We lost our hay to the rain and humidity. It molded in the field and we left it there, not worth paying help to bale up rotten hay. We need to rethink the hay situation and have decided to sell the baler and purchase hay, since we have ended up purchasing hay the two years we have had the baler anyway.
We have our first load of hay, a semi trailer. Some 450 square bales of Coastal Hay. This is hay for the milkers and my goats. We will get some large bales for the cattle and sheep. Goats waste large bales because they jump on them, urinate and defecate all over it and then will not eat it. Sheep do not do this, which is good.
Hay stacked in the barn.
We have sold our Bull Brutus, a Beef Master to buy hay. We have 3 young heifers and 3 bred cows by him. We do not need to feed him through the winter and now all the cows and young heifers are pastured together to save on labor with the automatic watering system in the pasture. We will purchase another bull next year. I personally want a pure Angus Bull.
Brutus pictured to the right.
We look forward to fall coming and the weather cooling down. We have several does who will be kidding this fall and several more have come into season. Fall is a noisy time for goats, lots of hooting and hollering, snorting and grunting. The bucks are pretty stinky already. The urine perfume can make your eyes water if one gets to close to them. The girls think the boys are the rage in their odoriferous splendor...
We have two more does who will be dried up next month and one the end of August. They have finished their 305 day lactation and have earned their milking stars. Ariel my Nubian looks like she will hit the 2000 pound mark, which is neat. That is 250 gallons of milk! Ariel is 6 years old and I hope to AI her with semen from SGCH +*B Lakeshore Farms Star Status LA 91 EEE. Photo below:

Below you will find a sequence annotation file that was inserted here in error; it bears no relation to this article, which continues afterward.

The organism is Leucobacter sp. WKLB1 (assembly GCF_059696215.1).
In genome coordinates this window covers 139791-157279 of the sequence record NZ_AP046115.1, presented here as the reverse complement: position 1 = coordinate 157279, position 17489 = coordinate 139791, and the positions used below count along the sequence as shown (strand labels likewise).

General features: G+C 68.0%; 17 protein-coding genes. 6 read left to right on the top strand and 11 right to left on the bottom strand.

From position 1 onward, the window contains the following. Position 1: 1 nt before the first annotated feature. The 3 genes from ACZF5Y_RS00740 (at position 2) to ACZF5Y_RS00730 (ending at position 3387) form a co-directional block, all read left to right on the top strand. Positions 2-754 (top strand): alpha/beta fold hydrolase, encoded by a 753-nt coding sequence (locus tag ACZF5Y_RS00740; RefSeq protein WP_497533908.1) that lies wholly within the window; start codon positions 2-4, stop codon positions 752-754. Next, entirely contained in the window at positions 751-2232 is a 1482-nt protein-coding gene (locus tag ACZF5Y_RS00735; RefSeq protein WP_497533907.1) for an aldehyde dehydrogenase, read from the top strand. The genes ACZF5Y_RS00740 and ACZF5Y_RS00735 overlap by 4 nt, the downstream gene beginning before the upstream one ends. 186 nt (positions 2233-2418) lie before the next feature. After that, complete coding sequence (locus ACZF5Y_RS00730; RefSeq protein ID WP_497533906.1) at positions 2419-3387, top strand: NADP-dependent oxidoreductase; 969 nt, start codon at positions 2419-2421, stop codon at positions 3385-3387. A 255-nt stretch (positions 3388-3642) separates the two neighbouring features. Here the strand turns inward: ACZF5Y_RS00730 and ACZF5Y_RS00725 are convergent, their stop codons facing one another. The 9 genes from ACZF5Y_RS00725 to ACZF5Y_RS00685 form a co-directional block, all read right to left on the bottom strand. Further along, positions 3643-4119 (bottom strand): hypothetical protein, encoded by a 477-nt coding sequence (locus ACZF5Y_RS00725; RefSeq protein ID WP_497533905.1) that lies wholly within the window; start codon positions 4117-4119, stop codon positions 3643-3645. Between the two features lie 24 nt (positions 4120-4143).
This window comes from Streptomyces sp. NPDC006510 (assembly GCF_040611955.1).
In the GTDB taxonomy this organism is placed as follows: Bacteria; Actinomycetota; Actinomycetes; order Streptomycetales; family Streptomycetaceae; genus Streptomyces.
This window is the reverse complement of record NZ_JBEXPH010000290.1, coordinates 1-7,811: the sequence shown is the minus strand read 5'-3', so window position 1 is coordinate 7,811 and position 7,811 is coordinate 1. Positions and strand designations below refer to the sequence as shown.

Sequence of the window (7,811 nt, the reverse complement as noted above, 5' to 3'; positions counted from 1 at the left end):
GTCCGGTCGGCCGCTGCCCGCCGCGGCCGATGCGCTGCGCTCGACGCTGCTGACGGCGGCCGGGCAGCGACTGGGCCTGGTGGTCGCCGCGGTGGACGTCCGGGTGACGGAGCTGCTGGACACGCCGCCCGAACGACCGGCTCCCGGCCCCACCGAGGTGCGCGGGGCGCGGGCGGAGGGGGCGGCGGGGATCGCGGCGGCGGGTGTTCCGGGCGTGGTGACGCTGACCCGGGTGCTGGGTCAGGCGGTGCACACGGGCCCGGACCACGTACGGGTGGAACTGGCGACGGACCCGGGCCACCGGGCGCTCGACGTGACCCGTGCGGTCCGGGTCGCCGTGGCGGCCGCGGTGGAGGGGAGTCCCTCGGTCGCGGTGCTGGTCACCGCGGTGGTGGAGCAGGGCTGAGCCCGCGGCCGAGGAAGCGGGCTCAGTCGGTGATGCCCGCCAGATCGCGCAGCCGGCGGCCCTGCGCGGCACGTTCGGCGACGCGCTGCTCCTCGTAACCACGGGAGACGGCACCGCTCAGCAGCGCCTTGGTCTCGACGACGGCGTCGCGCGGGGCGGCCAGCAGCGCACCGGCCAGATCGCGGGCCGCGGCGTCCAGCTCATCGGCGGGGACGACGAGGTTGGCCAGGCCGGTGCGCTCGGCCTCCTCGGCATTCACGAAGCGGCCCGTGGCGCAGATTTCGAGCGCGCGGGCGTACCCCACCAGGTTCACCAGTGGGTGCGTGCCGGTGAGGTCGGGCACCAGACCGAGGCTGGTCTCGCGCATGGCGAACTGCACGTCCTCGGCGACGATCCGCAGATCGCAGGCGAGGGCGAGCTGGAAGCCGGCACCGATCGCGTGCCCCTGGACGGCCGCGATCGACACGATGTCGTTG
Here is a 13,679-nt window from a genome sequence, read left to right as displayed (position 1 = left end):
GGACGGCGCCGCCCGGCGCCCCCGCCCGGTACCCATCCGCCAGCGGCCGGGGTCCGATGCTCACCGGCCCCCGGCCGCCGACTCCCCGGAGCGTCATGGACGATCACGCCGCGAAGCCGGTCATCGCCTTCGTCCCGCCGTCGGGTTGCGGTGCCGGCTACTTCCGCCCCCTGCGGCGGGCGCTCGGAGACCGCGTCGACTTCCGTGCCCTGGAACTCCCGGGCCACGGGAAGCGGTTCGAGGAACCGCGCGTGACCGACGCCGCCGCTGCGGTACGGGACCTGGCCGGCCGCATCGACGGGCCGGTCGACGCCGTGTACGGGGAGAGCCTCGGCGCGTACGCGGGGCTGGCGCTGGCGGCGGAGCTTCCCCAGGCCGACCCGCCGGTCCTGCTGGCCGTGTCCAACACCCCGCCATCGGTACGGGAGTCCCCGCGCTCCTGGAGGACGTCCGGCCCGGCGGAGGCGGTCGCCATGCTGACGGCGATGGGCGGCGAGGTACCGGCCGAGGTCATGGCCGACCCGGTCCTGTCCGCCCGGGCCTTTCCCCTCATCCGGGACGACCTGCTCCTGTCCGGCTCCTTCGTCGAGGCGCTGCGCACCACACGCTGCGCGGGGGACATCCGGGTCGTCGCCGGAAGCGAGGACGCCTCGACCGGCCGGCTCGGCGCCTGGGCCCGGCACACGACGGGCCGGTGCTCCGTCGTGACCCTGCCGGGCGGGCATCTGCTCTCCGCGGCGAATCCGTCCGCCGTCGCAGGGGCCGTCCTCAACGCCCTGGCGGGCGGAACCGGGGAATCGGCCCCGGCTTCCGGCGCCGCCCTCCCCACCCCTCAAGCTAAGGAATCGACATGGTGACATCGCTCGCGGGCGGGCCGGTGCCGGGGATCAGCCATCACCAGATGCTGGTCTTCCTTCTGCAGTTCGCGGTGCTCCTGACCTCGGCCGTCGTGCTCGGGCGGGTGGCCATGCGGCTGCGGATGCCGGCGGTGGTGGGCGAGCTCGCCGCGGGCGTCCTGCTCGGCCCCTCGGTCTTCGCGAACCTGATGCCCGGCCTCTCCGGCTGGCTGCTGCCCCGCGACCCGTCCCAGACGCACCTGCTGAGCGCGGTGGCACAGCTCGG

I bought his semen a couple of winters ago and now he is an elite sire and deceased! He was the 2010 ADGA National Premier Nubain Sire! It would be so cool to get a doe by this buck. We shall see how our AI skills play out... I have two other sires in the tank for Ariel down the road. I am not into Nubians, but have had Ariel for many years and she has fed many a bottle baby goat and lamb, not to mention our family. She is so cute getting on the milk stand, having to duck her head to get into the short, Nigerian stanchion. She is a family member like one of our dogs. She LAed 83, needing a fore udder and more rear udder. She is mostly teats, but has a nice body, topline, and great feet.
My Quarter Horse Gelding Joe, he is 5 years old. A beautiful horse, 16 hands and has not missed any meals.
We are offering my Quarter Horse Joe For Sale. He is pure Quarter Horse, but not registered. He is from a long line of Cattle Cutting Horses. He is broke, 5 years old, 16 hands and about 1200 pounds. He is a big boy. Loads easy, stands quietly for the blacksmith to trim hooves and easy going. He will trail ride and do what ever you ask of him. $1500.
We also had a wind storm the middle of August which brought down a tree in the Pecan Orchard. The Orchard is the ram pen and we counted and checked the rams to make sure they were all OK. Thankfully no one was hurt or under the tree. We are thankful the tree did not fall on the fence either. Usually any branch or tree that falls, seems to end up on the fence.
Trump is OK too. He is pictured above.
September is upon us and we have just received our License to sell raw Goat Milk and Chevre Goat Cheese for animal usage. We are milking 10 does now with several to be dried up and several more freshening for fall. We will have Goat Milk and Cheese for the fall and winter. We will sell off the farm by appointment for pick up. Our number is: 334-327-9252. We will do some delivery, depending on the quantity purchased locally. We appreciate folks keeping their appointments out of courtesy to us and our busy schedule. No shows will be removed from our customer list.
We will also take reservations for Lambs. We will have several Icelandic and Shetland lambs for slaughter this fall. The sheep did well over the summer in spite of the heat.